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Richard Dreyfuss slams film academy’s diversity efforts

The Academy of Motion Picture Arts and Sciences is ready to change its approach to representation and inclusion among Oscar nominees, but Oscar-winning actor Richard Dreyfuss is clearly not a fan.

Dreyfuss, who won his first leading-man Oscar in 1978 for “The Goodbye Girl,” slammed the academy for its diversity measures in an interview for PBS’ “Firing Line with Margaret Hoover,” shared Friday.

“They make me vomit,” Dreyfuss told Hoover.

Amid social unrest in 2020, the academy announced that it would seek to increase representation in the organization’s governance, membership and workplace culture, as well as in the films nominated for Oscars. Starting with the 2024 Oscars, eligible films will need to meet several criteria — outlined by the academy — concerning diversity on screen and behind the camera.

To be eligible for best picture, a film must meet at least two standards across four categories: “Onscreen Representation, Themes and Narratives,” “Creative Leadership and Project Team,” “Industry Access and Opportunities” and “Audience Development.” Within each category are various criteria involving the inclusion of people in underrepresented groups, including women, people of color, LGBTQ+ people and those with cognitive or physical disabilities. Other Oscar categories will not be held to these same standards.

The rule change will be implemented years after the annual awards show was embroiled in the 2015 #OscarsSoWhite controversy, which called out the governing body for overlooking Black artists and other artists of color.

Dreyfuss said Friday, “No one should be telling me as an artist that I have to give into the latest, most current idea of what morality is.”

He continued: “And what are we risking? Are we really risking hurting people’s feelings? You can’t legislate that. And you have to let life be life. I’m sorry, I don’t think there’s a minority or a majority in the country that has to be catered to like that.”

Objecting to the academy’s efforts, Dreyfuss cited white English actor Laurence Olivier, who was in blackface for his Oscar-nominated performance in 1965’s “Othello.”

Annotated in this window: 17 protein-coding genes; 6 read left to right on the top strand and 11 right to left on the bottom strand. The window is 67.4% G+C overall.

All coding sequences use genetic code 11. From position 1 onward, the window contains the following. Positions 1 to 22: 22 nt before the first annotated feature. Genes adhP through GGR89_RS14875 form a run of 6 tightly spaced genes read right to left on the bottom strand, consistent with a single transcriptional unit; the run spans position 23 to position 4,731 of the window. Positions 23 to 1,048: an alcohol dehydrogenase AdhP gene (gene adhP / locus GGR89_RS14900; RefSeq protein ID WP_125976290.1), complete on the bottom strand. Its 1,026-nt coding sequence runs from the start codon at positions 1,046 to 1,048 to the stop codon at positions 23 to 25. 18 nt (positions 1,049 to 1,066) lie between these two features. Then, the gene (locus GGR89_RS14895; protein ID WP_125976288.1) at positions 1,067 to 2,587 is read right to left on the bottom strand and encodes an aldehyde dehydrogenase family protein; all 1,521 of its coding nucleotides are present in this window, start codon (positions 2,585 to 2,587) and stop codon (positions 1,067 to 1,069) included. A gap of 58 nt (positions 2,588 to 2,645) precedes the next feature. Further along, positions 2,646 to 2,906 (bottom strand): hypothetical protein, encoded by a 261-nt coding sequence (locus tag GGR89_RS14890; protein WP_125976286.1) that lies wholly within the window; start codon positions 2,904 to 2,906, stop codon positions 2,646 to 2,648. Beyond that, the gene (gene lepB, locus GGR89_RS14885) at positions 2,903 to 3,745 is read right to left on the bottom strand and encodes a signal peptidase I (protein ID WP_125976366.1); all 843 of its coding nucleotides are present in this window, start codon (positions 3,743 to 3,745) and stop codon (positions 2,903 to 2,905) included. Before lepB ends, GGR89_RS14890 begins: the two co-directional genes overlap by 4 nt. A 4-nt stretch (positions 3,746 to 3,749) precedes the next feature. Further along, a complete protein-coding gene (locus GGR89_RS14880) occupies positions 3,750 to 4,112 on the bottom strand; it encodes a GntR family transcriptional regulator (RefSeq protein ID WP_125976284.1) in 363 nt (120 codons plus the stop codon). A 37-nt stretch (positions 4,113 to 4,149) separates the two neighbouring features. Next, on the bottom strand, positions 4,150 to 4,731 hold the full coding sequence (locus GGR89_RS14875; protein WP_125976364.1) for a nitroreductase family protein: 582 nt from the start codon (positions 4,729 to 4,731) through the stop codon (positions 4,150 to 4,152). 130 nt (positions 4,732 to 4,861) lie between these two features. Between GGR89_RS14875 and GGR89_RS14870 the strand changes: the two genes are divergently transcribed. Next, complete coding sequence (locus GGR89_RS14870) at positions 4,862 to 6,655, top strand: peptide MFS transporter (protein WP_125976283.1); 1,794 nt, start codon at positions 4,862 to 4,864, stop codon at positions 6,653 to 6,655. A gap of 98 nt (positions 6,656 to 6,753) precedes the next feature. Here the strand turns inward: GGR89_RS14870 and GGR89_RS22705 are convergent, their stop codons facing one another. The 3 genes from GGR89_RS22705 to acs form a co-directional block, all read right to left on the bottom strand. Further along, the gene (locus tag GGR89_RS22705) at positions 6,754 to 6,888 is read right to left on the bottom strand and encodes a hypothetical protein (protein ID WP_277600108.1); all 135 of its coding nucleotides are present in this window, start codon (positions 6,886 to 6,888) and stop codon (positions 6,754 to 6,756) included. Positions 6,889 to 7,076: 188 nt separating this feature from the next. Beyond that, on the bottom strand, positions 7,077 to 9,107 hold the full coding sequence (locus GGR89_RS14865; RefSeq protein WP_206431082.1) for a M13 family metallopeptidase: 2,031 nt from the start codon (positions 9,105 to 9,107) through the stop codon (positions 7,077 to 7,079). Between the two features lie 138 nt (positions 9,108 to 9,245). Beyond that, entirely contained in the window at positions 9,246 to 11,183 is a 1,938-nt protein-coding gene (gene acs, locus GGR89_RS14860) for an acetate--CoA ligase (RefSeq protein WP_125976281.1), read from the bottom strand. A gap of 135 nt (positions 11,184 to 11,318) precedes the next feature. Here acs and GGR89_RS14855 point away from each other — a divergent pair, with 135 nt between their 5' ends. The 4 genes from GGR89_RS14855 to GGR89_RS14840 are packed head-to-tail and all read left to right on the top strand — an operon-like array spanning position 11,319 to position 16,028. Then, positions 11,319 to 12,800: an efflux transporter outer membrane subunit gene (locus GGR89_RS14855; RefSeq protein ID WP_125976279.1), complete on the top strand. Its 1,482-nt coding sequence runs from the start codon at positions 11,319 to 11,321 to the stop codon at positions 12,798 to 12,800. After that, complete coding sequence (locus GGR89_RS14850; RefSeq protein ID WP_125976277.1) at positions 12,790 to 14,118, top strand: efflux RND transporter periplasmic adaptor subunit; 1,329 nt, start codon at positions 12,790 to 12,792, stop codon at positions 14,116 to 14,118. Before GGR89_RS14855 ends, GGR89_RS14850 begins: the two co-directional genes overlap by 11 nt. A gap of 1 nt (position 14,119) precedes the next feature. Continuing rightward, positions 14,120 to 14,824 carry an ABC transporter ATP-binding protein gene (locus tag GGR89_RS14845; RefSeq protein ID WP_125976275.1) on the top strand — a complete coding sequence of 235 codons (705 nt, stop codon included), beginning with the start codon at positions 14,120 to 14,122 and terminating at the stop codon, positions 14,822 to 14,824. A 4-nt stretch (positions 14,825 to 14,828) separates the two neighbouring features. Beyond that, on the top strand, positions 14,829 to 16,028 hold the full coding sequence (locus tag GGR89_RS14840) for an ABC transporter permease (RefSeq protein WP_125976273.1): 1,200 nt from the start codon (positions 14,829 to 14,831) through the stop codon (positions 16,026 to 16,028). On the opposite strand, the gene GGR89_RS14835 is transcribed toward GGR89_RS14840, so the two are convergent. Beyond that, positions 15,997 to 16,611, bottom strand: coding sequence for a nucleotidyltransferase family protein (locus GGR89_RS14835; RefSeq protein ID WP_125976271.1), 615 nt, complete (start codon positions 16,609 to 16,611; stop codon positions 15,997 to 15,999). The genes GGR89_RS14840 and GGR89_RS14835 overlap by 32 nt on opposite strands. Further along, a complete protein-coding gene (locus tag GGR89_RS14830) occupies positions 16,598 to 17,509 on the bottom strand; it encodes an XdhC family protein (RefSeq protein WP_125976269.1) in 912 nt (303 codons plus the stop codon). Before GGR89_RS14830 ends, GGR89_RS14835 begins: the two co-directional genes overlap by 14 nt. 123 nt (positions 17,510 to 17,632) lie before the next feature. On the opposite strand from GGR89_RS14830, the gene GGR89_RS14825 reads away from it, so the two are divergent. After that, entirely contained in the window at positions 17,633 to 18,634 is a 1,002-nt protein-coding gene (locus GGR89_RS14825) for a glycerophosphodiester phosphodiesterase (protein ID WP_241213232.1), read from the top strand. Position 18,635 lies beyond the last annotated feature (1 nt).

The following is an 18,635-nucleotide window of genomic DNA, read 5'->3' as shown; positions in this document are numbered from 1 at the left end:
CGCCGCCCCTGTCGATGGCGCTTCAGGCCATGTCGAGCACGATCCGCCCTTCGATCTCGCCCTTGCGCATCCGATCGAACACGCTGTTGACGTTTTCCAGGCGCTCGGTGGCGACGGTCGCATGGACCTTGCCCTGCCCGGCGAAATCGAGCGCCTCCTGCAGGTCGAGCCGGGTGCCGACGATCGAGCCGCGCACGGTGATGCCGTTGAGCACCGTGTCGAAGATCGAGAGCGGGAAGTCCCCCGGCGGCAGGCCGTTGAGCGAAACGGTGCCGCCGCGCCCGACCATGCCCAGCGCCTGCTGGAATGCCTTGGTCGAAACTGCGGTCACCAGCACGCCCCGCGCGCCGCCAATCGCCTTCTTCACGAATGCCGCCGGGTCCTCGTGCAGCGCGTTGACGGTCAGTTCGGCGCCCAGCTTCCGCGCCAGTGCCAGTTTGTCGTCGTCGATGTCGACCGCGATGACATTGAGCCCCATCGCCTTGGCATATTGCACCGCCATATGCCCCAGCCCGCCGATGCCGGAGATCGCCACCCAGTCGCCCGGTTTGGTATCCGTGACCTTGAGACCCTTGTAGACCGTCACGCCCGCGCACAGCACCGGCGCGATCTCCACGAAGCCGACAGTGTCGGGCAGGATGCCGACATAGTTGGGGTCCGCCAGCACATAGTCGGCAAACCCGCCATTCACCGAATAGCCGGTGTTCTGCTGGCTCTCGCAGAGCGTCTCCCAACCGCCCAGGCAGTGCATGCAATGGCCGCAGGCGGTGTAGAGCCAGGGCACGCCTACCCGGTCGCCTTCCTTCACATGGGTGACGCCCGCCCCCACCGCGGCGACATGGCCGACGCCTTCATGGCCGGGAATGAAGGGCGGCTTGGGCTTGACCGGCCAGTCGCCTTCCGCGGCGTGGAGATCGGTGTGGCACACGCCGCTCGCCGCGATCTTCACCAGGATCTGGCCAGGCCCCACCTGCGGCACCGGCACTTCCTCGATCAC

“Am I being told that I will never have a chance to to play a Black man?,” asked Dreyfuss, who is also white. “Is someone else being told that if they’re not Jewish, they shouldn’t play the Merchant of Venice?”

Dreyfuss argued that the efforts defeat the art of acting and filmmaking and imply that “we’re so fragile that we can’t have our feelings hurt.”

“We don’t know how to stand up and bop the bully in the face,” he said.

Dreyfuss may not be a fan of the Oscars’ new diversity requirements, but the annual awards show already has seen gradual change among its honorees.

A study from USC Annenberg’s Inclusion Initiative found that nominations among underrepresented racial or ethnic groups and women increased after 2015. At this year’s ceremony, “Everything Everywhere All at Once” made Oscars history with Michelle Yeoh as the first Asian performer to win the lead actress trophy, but Black performers were shut out entirely from the acting categories.

“We can also celebrate the incremental progress being made, while giving a stern side-eye to the fact that we are still acknowledging ‘firsts’ in 2023,” #OscarsSoWhite creator April Reign tweeted in January. “There is no magic bullet. But it is apparent that certain orgs are still unwilling to make necessary changes. One must ask why.”

Times staff writer Josh Rottenberg contributed to this report.

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